Japan’s Emperor Akihito has declared his abdication in a historic ceremony at the Imperial Palace in Tokyo.
In his last public address as emperor, Akihito handed over the symbols of power and thanked the public for their support during his 30-year reign.
The 85-year-old was given permission to abdicate after saying he felt unable to fulfill his role because of his age and declining health.
He is the first Japanese monarch to stand down in more than 200 years.
Akihito technically remained emperor until midnight (15:00 GMT on Tuesday).
His eldest son, Crown Prince Naruhito, formally ascends the throne later on Wednesday. A new era— called Reiwa, meaning order and harmony— will begin in Japan’s unique calendar.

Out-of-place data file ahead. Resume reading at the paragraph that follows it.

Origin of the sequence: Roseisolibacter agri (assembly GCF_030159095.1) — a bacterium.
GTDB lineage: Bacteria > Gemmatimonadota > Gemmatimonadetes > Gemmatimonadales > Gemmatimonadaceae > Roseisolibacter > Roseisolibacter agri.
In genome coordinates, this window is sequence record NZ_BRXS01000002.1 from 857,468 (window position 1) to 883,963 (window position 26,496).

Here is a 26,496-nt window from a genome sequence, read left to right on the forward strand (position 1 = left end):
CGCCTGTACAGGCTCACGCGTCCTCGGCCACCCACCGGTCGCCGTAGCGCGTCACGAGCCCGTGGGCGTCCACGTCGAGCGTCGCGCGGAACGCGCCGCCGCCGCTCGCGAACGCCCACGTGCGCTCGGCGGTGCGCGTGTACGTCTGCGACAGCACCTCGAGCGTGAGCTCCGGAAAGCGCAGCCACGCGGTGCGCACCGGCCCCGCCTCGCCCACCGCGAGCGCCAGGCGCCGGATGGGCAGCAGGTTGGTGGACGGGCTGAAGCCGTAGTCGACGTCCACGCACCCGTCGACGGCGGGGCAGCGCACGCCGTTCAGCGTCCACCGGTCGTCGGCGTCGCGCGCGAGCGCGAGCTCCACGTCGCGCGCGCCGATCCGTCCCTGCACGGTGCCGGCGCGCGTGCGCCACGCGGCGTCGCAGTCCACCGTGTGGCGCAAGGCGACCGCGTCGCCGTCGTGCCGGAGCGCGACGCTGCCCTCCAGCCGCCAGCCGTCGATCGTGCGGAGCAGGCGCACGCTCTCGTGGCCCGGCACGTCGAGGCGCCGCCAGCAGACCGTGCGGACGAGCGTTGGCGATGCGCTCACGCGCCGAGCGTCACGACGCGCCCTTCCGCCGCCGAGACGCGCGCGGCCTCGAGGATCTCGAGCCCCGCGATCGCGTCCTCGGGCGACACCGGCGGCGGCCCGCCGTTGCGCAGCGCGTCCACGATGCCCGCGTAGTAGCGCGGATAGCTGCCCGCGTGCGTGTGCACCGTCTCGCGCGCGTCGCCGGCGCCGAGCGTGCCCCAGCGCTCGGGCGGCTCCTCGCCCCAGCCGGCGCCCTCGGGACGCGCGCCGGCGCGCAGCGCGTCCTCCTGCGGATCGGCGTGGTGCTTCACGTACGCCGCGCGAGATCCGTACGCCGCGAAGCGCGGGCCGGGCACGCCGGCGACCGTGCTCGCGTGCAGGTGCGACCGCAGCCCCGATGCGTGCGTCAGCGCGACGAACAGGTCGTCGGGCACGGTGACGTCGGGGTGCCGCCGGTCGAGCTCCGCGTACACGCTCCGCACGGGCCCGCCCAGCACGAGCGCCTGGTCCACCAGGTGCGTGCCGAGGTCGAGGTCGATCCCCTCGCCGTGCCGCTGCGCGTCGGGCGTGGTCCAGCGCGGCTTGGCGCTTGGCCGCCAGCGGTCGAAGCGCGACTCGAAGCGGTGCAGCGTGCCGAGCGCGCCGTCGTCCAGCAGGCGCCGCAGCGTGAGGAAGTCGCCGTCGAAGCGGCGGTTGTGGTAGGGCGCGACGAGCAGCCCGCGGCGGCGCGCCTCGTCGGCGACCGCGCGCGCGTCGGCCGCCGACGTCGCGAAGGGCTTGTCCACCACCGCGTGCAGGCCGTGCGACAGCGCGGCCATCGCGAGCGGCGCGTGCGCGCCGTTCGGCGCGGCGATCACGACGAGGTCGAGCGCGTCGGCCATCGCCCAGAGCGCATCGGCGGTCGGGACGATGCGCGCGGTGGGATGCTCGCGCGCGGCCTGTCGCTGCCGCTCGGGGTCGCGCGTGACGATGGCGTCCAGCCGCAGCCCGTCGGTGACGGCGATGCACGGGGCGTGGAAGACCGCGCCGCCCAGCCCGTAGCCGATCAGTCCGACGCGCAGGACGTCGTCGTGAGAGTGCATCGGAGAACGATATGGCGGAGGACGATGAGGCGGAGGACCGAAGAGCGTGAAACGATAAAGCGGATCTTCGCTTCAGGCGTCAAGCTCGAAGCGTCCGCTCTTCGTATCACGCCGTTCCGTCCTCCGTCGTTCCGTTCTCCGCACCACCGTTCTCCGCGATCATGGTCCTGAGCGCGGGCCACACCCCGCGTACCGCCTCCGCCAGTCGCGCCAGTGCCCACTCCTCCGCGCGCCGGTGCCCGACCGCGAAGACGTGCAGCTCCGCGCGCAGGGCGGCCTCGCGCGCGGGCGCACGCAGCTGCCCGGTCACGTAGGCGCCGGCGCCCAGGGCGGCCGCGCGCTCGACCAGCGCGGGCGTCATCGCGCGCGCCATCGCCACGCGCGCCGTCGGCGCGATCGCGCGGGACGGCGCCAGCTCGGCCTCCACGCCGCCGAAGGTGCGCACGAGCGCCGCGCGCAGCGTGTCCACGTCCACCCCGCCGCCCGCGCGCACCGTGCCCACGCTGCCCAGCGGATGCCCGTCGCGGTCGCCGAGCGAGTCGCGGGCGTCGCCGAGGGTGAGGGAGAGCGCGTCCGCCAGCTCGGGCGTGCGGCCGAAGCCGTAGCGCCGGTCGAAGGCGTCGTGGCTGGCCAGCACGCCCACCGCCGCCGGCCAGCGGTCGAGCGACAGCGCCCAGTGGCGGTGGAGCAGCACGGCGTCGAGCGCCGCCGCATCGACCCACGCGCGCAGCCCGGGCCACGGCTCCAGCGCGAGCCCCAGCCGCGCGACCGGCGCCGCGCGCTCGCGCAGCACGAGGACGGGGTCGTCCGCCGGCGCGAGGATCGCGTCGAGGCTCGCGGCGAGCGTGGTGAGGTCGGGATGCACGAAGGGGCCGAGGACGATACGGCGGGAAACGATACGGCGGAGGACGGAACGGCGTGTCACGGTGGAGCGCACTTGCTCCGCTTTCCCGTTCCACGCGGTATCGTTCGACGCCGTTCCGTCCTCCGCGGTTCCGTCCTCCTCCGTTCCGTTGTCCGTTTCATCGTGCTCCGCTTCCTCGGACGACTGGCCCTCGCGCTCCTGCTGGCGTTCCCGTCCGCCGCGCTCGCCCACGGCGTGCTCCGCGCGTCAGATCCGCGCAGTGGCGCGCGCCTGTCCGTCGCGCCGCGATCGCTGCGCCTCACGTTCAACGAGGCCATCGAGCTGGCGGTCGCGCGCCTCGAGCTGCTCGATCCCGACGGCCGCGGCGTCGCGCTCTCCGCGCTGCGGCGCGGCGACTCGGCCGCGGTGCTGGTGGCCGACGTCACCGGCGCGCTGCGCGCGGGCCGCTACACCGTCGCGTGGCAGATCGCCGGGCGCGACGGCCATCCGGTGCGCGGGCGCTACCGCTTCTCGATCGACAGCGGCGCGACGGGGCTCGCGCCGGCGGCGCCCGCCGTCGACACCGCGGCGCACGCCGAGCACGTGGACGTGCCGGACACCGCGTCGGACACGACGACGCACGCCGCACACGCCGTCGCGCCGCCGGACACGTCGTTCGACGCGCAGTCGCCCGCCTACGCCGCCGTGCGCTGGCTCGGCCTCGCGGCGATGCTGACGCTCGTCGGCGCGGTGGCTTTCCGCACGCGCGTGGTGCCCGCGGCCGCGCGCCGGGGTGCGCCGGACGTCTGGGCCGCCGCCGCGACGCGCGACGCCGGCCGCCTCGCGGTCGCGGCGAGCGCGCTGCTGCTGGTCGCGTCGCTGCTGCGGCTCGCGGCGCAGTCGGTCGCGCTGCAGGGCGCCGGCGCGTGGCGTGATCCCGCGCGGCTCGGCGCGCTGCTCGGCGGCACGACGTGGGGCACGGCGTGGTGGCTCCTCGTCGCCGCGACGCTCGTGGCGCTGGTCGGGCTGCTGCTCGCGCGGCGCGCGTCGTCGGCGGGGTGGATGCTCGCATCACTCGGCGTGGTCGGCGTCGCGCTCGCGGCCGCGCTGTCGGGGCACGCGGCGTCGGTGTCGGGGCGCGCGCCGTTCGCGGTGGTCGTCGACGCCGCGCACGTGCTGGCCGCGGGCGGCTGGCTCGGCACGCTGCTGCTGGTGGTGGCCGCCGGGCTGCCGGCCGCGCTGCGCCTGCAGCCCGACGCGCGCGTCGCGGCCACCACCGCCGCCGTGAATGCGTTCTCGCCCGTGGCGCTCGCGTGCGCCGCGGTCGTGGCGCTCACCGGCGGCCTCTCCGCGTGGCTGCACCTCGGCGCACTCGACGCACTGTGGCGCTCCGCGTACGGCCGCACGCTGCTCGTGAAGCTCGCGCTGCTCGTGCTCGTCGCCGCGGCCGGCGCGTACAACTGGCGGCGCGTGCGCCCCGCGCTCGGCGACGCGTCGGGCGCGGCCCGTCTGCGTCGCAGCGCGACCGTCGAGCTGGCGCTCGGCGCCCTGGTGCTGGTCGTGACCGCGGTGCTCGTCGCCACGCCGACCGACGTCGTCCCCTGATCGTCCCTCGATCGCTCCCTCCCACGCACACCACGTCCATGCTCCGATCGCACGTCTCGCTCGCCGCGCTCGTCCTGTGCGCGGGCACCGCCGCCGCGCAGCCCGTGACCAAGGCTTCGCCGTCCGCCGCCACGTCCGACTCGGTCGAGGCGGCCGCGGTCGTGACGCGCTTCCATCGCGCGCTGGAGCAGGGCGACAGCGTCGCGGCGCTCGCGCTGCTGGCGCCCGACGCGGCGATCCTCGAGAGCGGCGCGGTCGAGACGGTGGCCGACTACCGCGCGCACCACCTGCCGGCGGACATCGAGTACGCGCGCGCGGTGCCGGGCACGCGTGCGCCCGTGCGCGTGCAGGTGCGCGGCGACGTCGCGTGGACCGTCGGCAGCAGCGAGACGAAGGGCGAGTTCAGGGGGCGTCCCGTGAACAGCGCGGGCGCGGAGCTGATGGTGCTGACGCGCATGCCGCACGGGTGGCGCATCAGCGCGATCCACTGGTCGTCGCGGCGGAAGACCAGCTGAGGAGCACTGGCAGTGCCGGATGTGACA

While the emperor holds no political power, he serves as a national figurehead.
Akihito has endeared himself to many Japanese people during his reign as he has interacted with those suffering from disease and disaster.
In the morning, the emperor took part in a Shinto ceremony to report his plans to the mythological ancestors of Japan’s imperial family.
The main “Ceremony of the Abdication” took place in a state room of the Imperial Palace in front of about 300 people including Prime Minister Shinzo Abe, Crown Prince Naruhito, and Crown Princess Masako.